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Urban Experience

Satellite aims to be grounded

Can Vaughan build downtown in the 'burbs?

By Stefan Dubowski

Municipalities surrounding Canada’s fattest town bear certain marks of defeat — crumbling central districts if anything resembling a “downtown” exists at all and a mass exodus during the morning rush hour into the big smoke known as Toronto.

But it appears the City of Vaughan plans to buck that trend. A relatively new burb some 30 km atop Hogtown, Vaughan boasts high ambition: to build a downtown of its own, a centre for its far-flung streets, and rows of single-family houses.

Along Highway 7 and just east of the massive Highway 400, Vaughan’s politicos envision a central district where its residents can work and play a la the much larger centre on Lake Ontario’s shore. Vaughan plans to excavate 1,500 acres for offices, mixed residential and entertainment venues.

First comes the 125-acre “core,” a main street not yet built (“tree-lined,” no less, according to the city’s promotional material) bisecting a ring-road system with roundabouts at each end. Next comes the businesses, cafes, restaurants and human-scale movie theatres designed to attract Vaughan’s very residents to participate in this new-found urban lifestyle.

It’s a big project. Perhaps too big? Frank Miele doesn’t seem to think so. Miele is Vaughan’s economic, technology development and communications commissioner.

The plan “goes back a number of years,” he said during a phone interview. “Vaughan was looking at a centre for its businesses. The ‘corporate centre,’ as it’s known, fit the bill as a centre for the municipality, with office opportunities and mixed use – ground-level retail with apartments above.”

Miele said the proposed core would get its start with local businesses and the corporate centre – a hub for commerce. Down the line an area he called “the district” would rise with a mixture of housing stock, everything from rental apartments to single-family homes for those of us interested in the mini-urban lifestyle. Miele mentioned the possibility of a pedestrian roadway a la Ottawa’s Sparks Street, as well as transit corridors for buses to serve the locals.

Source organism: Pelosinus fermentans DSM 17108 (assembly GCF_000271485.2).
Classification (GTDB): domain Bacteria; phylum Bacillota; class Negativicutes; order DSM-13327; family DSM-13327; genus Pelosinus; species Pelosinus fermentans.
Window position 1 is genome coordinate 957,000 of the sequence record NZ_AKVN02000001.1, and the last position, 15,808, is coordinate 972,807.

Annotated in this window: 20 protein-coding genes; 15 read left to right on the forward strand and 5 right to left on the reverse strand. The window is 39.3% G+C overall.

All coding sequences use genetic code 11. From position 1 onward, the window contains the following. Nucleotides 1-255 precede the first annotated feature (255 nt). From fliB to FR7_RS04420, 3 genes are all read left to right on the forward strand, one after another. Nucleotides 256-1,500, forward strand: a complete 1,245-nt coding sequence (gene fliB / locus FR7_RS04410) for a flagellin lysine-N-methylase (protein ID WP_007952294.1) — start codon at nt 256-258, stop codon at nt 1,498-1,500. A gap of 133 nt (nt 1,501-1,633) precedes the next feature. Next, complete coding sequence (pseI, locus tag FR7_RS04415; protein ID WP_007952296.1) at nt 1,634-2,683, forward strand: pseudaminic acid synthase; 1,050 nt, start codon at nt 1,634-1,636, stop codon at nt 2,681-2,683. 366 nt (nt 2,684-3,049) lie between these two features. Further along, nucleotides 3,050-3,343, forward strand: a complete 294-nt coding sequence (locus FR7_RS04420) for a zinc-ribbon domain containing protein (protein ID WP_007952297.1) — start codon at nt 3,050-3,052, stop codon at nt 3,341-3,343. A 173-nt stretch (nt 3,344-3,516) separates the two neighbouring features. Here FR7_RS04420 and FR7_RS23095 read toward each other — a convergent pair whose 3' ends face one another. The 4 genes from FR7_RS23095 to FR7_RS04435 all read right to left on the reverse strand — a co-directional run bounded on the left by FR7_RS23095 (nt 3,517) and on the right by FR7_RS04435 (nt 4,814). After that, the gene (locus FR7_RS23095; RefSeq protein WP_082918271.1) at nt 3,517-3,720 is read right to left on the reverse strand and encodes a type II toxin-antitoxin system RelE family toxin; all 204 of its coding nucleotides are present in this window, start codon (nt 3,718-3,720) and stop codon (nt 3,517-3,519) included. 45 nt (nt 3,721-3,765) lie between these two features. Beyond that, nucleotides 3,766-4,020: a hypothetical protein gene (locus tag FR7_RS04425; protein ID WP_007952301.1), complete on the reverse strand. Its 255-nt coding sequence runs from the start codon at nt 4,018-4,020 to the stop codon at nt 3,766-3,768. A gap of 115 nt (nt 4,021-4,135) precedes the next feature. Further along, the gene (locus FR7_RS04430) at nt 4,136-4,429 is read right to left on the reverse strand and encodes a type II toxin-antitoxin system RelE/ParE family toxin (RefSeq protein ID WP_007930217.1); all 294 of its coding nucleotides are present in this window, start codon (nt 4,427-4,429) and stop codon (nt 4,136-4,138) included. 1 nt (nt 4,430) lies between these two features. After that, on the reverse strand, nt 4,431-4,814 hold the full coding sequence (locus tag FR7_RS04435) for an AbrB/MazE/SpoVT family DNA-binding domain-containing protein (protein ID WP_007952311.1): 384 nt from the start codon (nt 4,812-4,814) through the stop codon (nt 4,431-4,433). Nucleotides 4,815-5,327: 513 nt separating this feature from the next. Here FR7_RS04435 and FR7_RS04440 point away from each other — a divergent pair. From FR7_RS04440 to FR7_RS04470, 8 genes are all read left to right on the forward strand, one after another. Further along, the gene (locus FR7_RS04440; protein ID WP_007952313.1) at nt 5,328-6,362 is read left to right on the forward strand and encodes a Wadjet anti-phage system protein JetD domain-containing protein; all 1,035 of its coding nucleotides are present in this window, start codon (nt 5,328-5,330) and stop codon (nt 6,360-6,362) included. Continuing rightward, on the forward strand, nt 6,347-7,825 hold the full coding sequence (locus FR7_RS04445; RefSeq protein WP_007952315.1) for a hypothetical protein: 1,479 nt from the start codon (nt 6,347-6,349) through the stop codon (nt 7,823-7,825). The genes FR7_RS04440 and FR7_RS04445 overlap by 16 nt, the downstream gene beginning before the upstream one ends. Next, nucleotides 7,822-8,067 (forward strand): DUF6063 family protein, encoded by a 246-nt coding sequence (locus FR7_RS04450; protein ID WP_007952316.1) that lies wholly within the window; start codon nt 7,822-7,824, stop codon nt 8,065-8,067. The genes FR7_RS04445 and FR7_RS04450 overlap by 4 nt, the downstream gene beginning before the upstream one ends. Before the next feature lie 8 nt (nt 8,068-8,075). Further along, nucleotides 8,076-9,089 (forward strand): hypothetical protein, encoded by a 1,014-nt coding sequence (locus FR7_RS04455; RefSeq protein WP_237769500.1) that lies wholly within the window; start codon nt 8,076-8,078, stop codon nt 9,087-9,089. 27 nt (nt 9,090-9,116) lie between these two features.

He made it sound like the sort of place any self-respecting urbanite would not at all mind calling home. But is this what the city has in mind? After all, this is Vaughan we’re talking about, not Queen Street West. You’d think, judging by the massive tracts of single-family houses on the straight horizon, that Vaughan’s residents were rather happy with the quiet and comfortable living their sleepy city affords.

But again, this is not necessarily the case, said Larry Bourne, a professor of geography and planning with the University of Toronto.

“I don’t think they’re moving to get away from downtown Toronto,” he said of Vaughan’s residents, suggesting that many suburbanites are in fact closet urban lovers. It’s just that housing prices south of Eglinton Avenue (still a fair shot north of Toronto’s "flat-footed and hard-breathing" heart) are so high that many people retreat to the satellites.

Even those Vaughan residents partial to their suburban living would grow to appreciate an urban centre, provided it’s done right, Bourne said.

“As these areas mature, they end up with a population more interested in other things,” he said, meaning even a town as suburban as Vaughan might learn to live with – even love – certain out-of-the-box aspects often associated with urban centres.

Still, that’s provided the project works as it should. Bourne didn’t seem convinced it would, describing “what little” of the Vaughan downtown project he’s seen as “hugely unrealistic,” given such high ambitions.

To be fair, Miele said the city’s plan is extensive in both breadth and time.

“We’re talking 20 to 25 years in terms of the built form,” he said, adding that a subway link from the top of Toronto to Vaughan might shave five years off the ETA. Vaughan’s political leaders are pushing for just such a connection in talks with the Toronto Transit Commission (TTC).

As for what the residents think about the proposal, Miele said Vaughan held a series of public consultations on the matter. “We had no objections,” he said.

Vaughan’s residents might not object to the plan, but perhaps some of them wondered about the order of events here. After all, classically towns begin with a core and build out. Vaughan seems to be doing things backwards, starting with a strong suburban stock and building a downtown after the fact.

But Bourne said that wouldn’t affect the plan’s success. In fact, “it’s one of the in-things with urban planning,” he said of this bass-ackward mindset, citing Mississauga and Scarborough as two other Toronto satellites that did something similar.

Mind you, Mississauga’s so-called downtown is near impossible to cross on foot and Scarborough’s collection of federal and municipal office buildings beside an expansive indoor mall is not so inviting after dark.

“Now you’re getting into how well they work,” Bourne said, suggesting that’s a different question altogether. Despite problems in Mississauga and Scarborough, “I have no doubt that an urban centre can work.”

If you’re interested in measuring the pace of Vaughan’s urban centre development (like watching grass grow at this rate), see the city’s Web site,